Less than two months from your creative writing class, your brother is going to be in a terrible accident, and you're going to be afraid though you won't be able to show it; but don't worry, because it's not his time, and God is going to give him back to you, and soon you'll have the most amazing sister-in-law you could ever ask for -- and you're going to write a story about your experience. You're going to write a few stories, in fact, one which you will pour over for years, until it is one of the first books you publish. Your grandmother will break her hip and join your home only shortly after your brother has recovered, and you will have to deal with both her physical and mental sicknesses; but don't worry, there's a story there, too.
You will fight through college, fight with your future, and fight with your family, but you will form some amazing bonds. You will learn that the people you care about are more important than anything else, and that the worlds your stories live in are beautiful. And don't worry, eventually you will listen to Honore and Indigo and Jack and Zarrod and Dais and Juliet and Jason, even if it will take some time. On that note, I wish I could tell you to listen to Victor sooner than you have, and I wish I could tell you how much you're going to love him, but perhaps you might tell me it's timing; I would thank you for that.
The road to your dream isn't going to be easy, younger me. You're going to make mistakes, which is alright because you're young -- at least, that's what people will tell you, and will keep telling you even when you're me; you won't believe them for a long while, and you'll strive for perfection, but then you'll realize that mistakes are okay, no matter what age you are, and you will come to be contented. And don't worry, you'll learn from these mistakes. You will miss the publishing bandwagon, and will begin self-publishing on your own later than you should have, but you will enjoy it, and gain some wonderful fans. You will overwork yourself, and nearly lose sight of everything, but you will come back stronger than before, and you will eventually find your place.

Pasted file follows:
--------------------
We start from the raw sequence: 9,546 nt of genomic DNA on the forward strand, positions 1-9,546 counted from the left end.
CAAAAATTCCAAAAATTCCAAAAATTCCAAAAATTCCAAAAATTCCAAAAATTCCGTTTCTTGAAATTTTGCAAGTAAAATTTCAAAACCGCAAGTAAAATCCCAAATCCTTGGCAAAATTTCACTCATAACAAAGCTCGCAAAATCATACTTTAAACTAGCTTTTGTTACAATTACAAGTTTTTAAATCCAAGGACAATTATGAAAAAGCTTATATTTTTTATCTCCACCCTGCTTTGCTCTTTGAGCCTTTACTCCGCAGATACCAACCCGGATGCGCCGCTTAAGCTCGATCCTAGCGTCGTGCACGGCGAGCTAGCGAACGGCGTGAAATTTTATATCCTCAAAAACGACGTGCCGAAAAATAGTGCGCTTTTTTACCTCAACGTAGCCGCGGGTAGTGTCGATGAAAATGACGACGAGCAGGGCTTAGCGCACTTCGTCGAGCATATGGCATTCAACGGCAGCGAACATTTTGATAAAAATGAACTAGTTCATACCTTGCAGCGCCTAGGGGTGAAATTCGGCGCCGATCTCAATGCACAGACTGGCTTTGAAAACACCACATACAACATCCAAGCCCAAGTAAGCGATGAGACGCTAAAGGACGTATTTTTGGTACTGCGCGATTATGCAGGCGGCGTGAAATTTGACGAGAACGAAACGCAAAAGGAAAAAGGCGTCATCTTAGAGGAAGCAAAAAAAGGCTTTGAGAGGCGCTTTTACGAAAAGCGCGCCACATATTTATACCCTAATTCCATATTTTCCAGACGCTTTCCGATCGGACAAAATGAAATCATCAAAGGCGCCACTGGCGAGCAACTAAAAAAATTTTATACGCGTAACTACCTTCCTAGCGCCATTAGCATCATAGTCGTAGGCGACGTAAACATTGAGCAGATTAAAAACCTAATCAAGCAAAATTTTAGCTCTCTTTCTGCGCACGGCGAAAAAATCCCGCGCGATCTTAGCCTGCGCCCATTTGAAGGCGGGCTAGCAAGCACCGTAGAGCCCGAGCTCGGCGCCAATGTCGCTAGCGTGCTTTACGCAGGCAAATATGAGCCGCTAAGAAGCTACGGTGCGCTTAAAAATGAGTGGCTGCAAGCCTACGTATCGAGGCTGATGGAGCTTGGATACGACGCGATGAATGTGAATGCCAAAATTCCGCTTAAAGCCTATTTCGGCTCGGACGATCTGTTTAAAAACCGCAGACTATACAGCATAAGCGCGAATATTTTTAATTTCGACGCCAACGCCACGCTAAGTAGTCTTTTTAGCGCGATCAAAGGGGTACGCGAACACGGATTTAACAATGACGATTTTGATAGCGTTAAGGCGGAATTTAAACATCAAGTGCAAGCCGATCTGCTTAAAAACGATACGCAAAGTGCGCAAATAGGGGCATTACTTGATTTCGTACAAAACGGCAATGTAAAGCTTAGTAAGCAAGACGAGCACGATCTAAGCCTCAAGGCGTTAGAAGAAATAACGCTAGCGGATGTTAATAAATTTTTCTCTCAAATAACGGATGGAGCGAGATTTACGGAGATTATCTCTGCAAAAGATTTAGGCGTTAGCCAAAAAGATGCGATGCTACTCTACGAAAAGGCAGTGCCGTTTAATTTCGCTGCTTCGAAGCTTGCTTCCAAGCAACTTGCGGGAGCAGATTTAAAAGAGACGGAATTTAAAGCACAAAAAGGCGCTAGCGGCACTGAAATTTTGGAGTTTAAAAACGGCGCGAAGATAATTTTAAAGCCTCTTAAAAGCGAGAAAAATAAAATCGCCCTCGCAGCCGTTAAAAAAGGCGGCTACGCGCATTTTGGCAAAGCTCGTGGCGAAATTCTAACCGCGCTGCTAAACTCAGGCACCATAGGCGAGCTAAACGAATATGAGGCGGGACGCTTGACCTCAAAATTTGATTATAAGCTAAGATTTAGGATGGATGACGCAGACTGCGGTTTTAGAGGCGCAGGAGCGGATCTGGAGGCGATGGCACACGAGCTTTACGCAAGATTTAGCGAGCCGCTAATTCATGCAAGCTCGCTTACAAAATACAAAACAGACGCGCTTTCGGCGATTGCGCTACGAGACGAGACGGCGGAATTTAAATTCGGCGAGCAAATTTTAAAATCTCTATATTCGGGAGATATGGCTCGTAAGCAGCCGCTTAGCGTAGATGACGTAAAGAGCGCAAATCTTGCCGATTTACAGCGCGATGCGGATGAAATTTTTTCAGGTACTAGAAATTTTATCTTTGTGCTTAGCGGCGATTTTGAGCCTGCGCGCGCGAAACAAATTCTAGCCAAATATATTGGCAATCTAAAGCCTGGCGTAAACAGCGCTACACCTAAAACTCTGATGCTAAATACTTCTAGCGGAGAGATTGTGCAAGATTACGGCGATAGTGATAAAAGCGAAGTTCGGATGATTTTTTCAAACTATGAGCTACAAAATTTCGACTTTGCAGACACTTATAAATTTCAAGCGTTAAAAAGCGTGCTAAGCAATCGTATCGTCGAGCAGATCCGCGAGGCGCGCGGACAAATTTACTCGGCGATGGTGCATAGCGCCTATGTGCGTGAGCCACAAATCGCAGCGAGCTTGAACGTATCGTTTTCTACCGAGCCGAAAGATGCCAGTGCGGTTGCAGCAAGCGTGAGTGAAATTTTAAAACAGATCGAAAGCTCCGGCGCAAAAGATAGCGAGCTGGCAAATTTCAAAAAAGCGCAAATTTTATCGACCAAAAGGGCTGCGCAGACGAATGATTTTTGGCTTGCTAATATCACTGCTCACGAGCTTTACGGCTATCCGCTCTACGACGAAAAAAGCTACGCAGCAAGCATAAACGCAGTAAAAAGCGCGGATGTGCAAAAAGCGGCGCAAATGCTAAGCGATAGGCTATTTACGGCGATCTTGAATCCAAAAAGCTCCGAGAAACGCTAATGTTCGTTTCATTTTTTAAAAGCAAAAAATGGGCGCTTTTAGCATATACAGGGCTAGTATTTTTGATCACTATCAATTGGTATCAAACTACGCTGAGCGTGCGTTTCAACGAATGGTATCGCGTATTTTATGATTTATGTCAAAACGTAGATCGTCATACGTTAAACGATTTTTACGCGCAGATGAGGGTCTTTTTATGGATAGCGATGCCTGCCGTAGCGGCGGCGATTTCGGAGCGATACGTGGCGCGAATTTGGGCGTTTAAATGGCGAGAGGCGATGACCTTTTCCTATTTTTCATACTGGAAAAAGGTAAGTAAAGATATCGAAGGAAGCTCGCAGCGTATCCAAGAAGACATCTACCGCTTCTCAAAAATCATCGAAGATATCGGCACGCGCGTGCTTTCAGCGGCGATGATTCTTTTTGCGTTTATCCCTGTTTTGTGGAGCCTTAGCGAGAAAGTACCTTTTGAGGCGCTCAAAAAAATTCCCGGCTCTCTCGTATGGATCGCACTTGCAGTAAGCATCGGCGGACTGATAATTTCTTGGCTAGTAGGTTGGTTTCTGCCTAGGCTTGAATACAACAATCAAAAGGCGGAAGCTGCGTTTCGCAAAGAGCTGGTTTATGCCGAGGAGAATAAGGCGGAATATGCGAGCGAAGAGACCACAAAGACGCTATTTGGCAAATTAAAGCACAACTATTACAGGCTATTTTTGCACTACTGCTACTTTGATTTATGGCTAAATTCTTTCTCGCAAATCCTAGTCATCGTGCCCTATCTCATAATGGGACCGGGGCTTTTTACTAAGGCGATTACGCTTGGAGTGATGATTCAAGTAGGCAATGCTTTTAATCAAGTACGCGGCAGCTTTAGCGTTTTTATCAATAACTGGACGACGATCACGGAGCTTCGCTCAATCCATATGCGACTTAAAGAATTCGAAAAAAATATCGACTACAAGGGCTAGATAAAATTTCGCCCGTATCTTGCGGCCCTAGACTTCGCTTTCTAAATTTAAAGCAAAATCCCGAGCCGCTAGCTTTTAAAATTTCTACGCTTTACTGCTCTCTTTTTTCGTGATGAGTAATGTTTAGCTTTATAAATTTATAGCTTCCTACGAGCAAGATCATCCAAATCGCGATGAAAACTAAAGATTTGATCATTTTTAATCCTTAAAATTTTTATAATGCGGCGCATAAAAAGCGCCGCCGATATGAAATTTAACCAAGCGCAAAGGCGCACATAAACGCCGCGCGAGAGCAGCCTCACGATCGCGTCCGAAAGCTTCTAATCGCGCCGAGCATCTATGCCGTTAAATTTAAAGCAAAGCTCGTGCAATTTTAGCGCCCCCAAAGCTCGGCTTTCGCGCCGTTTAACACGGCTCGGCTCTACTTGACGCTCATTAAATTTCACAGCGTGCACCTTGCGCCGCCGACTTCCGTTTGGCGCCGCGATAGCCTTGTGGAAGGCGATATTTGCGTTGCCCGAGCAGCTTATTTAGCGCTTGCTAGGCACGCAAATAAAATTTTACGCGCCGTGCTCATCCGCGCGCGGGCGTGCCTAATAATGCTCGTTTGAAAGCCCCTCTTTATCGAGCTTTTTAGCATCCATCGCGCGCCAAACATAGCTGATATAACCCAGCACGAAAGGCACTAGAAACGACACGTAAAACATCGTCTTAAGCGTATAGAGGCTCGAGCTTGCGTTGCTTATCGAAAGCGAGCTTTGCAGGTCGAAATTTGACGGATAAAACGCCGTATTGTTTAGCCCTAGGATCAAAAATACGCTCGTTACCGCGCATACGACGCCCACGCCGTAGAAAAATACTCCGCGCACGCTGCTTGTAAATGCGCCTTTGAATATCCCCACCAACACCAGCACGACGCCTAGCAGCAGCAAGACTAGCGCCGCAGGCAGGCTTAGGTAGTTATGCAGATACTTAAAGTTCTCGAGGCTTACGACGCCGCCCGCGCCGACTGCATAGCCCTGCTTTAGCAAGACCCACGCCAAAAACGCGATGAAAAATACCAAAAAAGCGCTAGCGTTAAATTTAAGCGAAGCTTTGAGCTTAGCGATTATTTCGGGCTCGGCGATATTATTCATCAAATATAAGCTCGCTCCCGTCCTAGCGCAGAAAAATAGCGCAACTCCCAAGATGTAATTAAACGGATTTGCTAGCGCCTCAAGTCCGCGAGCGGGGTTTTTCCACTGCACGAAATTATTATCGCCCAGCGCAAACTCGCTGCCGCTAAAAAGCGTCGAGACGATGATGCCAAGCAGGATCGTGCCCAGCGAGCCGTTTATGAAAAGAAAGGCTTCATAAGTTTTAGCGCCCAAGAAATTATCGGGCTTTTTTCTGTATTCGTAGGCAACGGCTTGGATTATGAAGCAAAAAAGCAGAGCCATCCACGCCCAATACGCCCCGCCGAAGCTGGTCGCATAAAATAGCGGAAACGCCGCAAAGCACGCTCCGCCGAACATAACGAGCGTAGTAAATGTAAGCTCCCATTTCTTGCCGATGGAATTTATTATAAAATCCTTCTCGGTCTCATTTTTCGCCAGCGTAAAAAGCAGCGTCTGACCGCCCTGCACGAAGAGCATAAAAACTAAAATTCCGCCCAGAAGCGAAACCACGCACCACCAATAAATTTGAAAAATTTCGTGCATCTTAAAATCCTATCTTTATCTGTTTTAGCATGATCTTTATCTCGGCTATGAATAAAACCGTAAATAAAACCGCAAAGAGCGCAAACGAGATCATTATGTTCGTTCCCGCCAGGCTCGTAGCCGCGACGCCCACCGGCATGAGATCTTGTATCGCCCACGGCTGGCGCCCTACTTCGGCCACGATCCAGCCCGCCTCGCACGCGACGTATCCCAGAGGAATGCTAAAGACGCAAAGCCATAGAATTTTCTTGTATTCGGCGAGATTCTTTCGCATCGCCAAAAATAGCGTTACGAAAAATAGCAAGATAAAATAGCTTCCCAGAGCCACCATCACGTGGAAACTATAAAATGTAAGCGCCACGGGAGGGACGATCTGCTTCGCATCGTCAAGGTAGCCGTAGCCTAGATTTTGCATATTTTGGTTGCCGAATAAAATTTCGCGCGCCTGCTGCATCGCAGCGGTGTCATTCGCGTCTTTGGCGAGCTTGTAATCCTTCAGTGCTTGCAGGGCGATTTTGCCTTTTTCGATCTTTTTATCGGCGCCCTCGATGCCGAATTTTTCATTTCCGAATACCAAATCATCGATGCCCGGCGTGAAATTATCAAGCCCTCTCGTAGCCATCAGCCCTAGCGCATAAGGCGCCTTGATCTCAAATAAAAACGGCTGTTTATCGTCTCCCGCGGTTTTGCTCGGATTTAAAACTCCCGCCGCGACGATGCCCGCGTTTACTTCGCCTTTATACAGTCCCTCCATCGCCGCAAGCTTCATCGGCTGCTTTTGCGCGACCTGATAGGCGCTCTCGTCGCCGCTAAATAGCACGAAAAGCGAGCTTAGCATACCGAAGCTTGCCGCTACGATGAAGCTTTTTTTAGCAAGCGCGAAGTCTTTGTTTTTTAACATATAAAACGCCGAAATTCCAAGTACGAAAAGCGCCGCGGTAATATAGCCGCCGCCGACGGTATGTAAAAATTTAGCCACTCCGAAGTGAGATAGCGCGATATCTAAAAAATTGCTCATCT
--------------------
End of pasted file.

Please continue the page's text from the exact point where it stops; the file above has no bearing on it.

I wish I could tell you, younger me, to take one step at a time, and to never give into doubt, to never let go of God's hand, to keep in mind that your destiny is brilliant. I also wish that I could tell you it will be easy. I wish that I could tell you that you won't have to wait very long for either of your life-long dreams to come true, but then I would be lying. But I can tell you that it will be a very big adventure like you've always wanted, and that eventually, you will get where you want to be -- eventually, we both will, because you still have a long way to go, and so do I.
But I can tell you this, just as I can tell it to myself: